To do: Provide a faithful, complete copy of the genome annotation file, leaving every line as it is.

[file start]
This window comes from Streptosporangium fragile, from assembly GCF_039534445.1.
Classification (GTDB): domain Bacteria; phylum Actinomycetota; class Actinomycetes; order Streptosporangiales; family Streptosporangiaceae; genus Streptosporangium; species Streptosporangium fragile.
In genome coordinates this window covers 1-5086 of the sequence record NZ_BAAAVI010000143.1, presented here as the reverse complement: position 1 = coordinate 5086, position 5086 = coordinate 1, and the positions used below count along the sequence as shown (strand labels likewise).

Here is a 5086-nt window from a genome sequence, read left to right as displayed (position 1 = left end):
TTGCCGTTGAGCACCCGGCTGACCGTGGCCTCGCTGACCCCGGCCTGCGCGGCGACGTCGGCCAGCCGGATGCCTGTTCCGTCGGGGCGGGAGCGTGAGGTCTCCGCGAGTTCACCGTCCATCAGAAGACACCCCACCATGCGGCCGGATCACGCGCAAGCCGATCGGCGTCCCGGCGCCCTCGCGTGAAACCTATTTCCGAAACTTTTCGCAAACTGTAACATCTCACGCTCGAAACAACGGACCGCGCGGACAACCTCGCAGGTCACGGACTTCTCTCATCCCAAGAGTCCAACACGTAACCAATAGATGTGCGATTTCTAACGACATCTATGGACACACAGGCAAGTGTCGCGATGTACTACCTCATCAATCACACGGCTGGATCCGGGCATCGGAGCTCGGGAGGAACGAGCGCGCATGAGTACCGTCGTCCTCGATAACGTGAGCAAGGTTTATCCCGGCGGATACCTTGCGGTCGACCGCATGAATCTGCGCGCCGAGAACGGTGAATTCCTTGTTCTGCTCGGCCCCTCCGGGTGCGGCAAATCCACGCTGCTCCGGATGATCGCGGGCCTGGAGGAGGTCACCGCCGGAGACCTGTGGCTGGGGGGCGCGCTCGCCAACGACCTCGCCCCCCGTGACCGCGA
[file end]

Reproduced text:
This window comes from Streptosporangium fragile, from assembly GCF_039534445.1.
Classification (GTDB): domain Bacteria; phylum Actinomycetota; class Actinomycetes; order Streptosporangiales; family Streptosporangiaceae; genus Streptosporangium; species Streptosporangium fragile.
In genome coordinates this window covers 1-5086 of the sequence record NZ_BAAAVI010000143.1, presented here as the reverse complement: position 1 = coordinate 5086, position 5086 = coordinate 1, and the positions used below count along the sequence as shown (strand labels likewise).

Here is a 5086-nt window from a genome sequence, read left to right as displayed (position 1 = left end):
TTGCCGTTGAGCACCCGGCTGACCGTGGCCTCGCTGACCCCGGCCTGCGCGGCGACGTCGGCCAGCCGGATGCCTGTTCCGTCGGGGCGGGAGCGTGAGGTCTCCGCGAGTTCACCGTCCATCAGAAGACACCCCACCATGCGGCCGGATCACGCGCAAGCCGATCGGCGTCCCGGCGCCCTCGCGTGAAACCTATTTCCGAAACTTTTCGCAAACTGTAACATCTCACGCTCGAAACAACGGACCGCGCGGACAACCTCGCAGGTCACGGACTTCTCTCATCCCAAGAGTCCAACACGTAACCAATAGATGTGCGATTTCTAACGACATCTATGGACACACAGGCAAGTGTCGCGATGTACTACCTCATCAATCACACGGCTGGATCCGGGCATCGGAGCTCGGGAGGAACGAGCGCGCATGAGTACCGTCGTCCTCGATAACGTGAGCAAGGTTTATCCCGGCGGATACCTTGCGGTCGACCGCATGAATCTGCGCGCCGAGAACGGTGAATTCCTTGTTCTGCTCGGCCCCTCCGGGTGCGGCAAATCCACGCTGCTCCGGATGATCGCGGGCCTGGAGGAGGTCACCGCCGGAGACCTGTGGCTGGGGGGCGCGCTCGCCAACGACCTCGCCCCCCGTGACCGCGA